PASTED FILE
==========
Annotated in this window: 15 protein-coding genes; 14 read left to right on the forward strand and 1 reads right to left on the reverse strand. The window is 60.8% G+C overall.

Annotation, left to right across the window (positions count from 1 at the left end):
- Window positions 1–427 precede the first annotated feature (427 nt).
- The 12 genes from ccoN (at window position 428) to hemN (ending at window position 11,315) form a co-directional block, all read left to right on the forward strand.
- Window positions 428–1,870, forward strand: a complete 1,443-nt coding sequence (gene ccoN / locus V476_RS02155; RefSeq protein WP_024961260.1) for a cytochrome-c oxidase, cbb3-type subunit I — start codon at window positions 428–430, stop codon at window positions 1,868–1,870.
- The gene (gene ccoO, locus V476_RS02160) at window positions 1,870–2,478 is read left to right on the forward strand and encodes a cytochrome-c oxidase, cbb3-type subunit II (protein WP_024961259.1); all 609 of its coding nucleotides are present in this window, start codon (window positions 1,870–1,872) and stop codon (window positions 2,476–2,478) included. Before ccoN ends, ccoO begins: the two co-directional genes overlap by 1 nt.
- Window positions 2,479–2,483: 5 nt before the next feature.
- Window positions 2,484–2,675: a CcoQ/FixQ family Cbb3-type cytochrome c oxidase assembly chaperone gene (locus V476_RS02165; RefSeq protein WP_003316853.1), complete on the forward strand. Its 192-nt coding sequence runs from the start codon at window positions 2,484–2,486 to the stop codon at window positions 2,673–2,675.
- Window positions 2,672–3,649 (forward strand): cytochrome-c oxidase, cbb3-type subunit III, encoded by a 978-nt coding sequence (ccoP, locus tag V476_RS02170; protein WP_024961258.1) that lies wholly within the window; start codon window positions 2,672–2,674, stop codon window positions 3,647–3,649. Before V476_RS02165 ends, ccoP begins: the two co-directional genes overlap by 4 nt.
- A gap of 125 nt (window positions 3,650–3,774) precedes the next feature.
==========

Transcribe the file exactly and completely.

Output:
Annotated in this window: 15 protein-coding genes; 14 read left to right on the forward strand and 1 reads right to left on the reverse strand. The window is 60.8% G+C overall.

Annotation, left to right across the window (positions count from 1 at the left end):
- Window positions 1–427 precede the first annotated feature (427 nt).
- The 12 genes from ccoN (at window position 428) to hemN (ending at window position 11,315) form a co-directional block, all read left to right on the forward strand.
- Window positions 428–1,870, forward strand: a complete 1,443-nt coding sequence (gene ccoN / locus V476_RS02155; RefSeq protein WP_024961260.1) for a cytochrome-c oxidase, cbb3-type subunit I — start codon at window positions 428–430, stop codon at window positions 1,868–1,870.
- The gene (gene ccoO, locus V476_RS02160) at window positions 1,870–2,478 is read left to right on the forward strand and encodes a cytochrome-c oxidase, cbb3-type subunit II (protein WP_024961259.1); all 609 of its coding nucleotides are present in this window, start codon (window positions 1,870–1,872) and stop codon (window positions 2,476–2,478) included. Before ccoN ends, ccoO begins: the two co-directional genes overlap by 1 nt.
- Window positions 2,479–2,483: 5 nt before the next feature.
- Window positions 2,484–2,675: a CcoQ/FixQ family Cbb3-type cytochrome c oxidase assembly chaperone gene (locus V476_RS02165; RefSeq protein WP_003316853.1), complete on the forward strand. Its 192-nt coding sequence runs from the start codon at window positions 2,484–2,486 to the stop codon at window positions 2,673–2,675.
- Window positions 2,672–3,649 (forward strand): cytochrome-c oxidase, cbb3-type subunit III, encoded by a 978-nt coding sequence (ccoP, locus tag V476_RS02170; protein WP_024961258.1) that lies wholly within the window; start codon window positions 2,672–2,674, stop codon window positions 3,647–3,649. Before V476_RS02165 ends, ccoP begins: the two co-directional genes overlap by 4 nt.
- A gap of 125 nt (window positions 3,650–3,774) precedes the next feature.